My three pins are sighted in for 20, 30, and 40 yards. I use my bottom (40 yard) pin as my “adjustable” pin, which is the pin that I use to aim when I am sliding, or in my case “dialing”, my sight housing down to longer ranges.
Think of it like this. My sight lives in the “home” position. When my site housing is “home” my pins are 20, 30, 40. As soon as I adjust my sight housing, or “leave home”, my last pin is then used to shoot whatever yardage I am dialing down to. So, if I dial my sight down to 50 yards my last pin will shoot 50 yards. If I dial my sight down to 97 yards, then my last pin will shoot precisely 97 yards.
This sounds like it would be difficult to setup, and especially difficult to sight in, but as you will see in my next article, the process could not be easier.
There is no denying that a fixed, multiple-pin bow sight is simple. Unlike a slider sight, you don’t have to worry about making sure the sight is in the right position or making some sort of adjustment while trying to avoid being detected; just pick the right pin and shoot.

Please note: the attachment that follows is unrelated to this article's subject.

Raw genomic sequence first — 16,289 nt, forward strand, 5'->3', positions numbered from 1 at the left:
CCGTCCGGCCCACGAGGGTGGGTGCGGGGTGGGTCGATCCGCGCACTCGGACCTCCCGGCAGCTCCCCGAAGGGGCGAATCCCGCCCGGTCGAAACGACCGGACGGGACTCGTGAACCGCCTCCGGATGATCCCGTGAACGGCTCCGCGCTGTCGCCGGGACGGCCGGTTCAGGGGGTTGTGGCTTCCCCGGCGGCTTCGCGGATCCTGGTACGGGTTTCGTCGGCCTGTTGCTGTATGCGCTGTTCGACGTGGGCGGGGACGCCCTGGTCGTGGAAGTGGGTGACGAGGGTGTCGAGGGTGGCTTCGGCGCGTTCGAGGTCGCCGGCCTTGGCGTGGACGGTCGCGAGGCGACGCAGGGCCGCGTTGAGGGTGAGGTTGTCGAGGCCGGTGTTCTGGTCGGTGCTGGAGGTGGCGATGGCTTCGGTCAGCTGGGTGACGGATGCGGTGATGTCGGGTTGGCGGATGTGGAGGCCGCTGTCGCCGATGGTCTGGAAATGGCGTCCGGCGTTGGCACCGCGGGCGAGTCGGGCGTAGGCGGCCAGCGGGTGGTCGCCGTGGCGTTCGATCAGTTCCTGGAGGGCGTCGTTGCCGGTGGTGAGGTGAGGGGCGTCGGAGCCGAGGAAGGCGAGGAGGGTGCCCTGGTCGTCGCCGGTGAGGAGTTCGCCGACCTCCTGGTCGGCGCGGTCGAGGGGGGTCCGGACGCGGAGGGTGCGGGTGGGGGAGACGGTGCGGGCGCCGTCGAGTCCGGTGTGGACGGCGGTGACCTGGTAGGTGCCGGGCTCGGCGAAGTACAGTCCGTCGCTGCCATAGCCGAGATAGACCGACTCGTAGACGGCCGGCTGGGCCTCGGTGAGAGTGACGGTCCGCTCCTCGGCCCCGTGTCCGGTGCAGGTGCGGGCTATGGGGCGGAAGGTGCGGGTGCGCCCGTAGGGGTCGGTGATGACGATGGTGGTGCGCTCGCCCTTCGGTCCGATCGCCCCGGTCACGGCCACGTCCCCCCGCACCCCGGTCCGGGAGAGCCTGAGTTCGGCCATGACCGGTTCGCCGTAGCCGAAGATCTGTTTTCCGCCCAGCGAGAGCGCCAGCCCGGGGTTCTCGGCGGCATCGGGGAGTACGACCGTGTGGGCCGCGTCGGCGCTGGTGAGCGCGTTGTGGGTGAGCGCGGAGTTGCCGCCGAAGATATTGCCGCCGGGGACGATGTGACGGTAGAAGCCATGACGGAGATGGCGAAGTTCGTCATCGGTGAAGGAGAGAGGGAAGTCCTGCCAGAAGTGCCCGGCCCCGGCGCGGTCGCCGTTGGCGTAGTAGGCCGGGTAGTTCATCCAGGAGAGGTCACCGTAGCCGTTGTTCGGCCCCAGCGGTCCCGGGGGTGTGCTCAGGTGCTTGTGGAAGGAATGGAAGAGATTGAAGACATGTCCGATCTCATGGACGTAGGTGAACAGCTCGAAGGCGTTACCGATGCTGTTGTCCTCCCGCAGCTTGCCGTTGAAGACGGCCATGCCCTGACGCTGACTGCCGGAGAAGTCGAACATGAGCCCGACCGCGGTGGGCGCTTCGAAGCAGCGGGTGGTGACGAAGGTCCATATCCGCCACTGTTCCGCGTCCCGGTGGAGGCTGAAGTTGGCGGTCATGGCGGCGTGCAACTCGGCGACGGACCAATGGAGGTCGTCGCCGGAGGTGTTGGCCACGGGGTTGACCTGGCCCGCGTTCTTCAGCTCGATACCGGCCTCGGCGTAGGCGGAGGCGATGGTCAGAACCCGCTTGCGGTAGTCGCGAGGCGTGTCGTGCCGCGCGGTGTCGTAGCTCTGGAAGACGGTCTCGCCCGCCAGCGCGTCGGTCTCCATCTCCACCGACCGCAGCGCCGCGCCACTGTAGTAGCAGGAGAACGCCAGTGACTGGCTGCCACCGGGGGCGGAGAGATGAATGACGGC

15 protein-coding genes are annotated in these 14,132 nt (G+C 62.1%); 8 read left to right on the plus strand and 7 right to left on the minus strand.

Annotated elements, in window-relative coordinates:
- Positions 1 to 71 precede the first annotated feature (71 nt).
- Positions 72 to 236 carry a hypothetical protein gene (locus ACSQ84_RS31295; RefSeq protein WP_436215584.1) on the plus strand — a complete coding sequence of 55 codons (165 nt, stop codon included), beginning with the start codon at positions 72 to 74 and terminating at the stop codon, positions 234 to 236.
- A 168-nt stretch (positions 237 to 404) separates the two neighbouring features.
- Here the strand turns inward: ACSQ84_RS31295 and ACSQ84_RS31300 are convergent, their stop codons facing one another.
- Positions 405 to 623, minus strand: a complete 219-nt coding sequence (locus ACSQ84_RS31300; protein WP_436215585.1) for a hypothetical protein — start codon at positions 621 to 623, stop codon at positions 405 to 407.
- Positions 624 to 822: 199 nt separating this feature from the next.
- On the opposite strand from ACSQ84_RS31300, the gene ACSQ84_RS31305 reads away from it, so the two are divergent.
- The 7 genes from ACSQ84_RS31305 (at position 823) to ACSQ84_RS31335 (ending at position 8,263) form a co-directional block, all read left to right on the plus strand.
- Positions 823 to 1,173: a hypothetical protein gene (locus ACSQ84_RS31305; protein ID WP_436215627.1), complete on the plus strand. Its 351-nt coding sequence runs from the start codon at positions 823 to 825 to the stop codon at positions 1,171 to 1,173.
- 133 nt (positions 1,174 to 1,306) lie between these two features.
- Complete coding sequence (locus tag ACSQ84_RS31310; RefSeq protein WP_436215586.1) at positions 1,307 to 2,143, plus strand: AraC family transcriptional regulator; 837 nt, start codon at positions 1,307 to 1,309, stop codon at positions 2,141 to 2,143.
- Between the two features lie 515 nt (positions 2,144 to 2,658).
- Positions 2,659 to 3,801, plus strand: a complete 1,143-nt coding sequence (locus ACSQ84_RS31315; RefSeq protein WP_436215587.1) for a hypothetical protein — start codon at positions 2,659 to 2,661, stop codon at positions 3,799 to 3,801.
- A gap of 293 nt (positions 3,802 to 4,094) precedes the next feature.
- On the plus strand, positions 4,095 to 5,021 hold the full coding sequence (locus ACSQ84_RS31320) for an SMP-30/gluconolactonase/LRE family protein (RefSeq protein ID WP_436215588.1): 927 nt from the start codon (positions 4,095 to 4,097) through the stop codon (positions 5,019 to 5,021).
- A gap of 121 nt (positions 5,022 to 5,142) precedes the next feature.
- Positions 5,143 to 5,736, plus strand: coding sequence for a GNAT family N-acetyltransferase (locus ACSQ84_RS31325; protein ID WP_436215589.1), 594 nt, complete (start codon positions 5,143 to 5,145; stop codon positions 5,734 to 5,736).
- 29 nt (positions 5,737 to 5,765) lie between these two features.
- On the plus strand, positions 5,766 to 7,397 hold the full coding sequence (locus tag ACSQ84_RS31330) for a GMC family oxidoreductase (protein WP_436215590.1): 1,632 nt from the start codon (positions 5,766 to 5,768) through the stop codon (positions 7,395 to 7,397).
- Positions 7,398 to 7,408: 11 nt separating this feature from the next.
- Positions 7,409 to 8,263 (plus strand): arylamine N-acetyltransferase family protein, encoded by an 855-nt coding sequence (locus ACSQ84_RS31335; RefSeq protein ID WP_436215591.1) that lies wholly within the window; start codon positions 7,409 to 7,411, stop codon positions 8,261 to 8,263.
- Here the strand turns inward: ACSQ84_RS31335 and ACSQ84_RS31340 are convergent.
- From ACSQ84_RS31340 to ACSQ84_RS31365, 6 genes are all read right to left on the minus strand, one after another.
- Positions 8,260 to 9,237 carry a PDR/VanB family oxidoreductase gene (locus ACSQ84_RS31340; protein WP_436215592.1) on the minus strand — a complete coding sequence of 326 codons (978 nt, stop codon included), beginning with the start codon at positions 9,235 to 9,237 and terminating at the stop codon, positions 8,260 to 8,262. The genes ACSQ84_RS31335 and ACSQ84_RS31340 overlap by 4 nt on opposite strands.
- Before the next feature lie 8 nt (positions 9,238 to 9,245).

However, sometimes the problem lies in the “simple” task of selecting the right pin. It is all too easy to accidentally aim with the wrong pin, especially when you have a buck in sight and there are seven pins in your field of view.
Moving from 5 and 7 pin sights to a 3 pin sight has been extremely helpful in simplifying my sight picture and aiming process. It is easy for the mind to handle small numbers, such as three; I have never been “confused” about which pin to choose, or rushed and chosen the wrong pin. I no longer have to think about which pin is for which yardage, or start at the top and count the pins down to where I should be aiming.
I like to practice at long ranges, and the slider style sight gives me the ability to do just that. Practicing at 100 yards or more is an eye-opening experience, but I surely wouldn’t want to try to do it by cramming more pins in my sight housing. The chance of me taking a shot past 50 yards in the areas that I currently hunt is virtually non-existent, so…
Why should I hunt with sight pins that I will never use?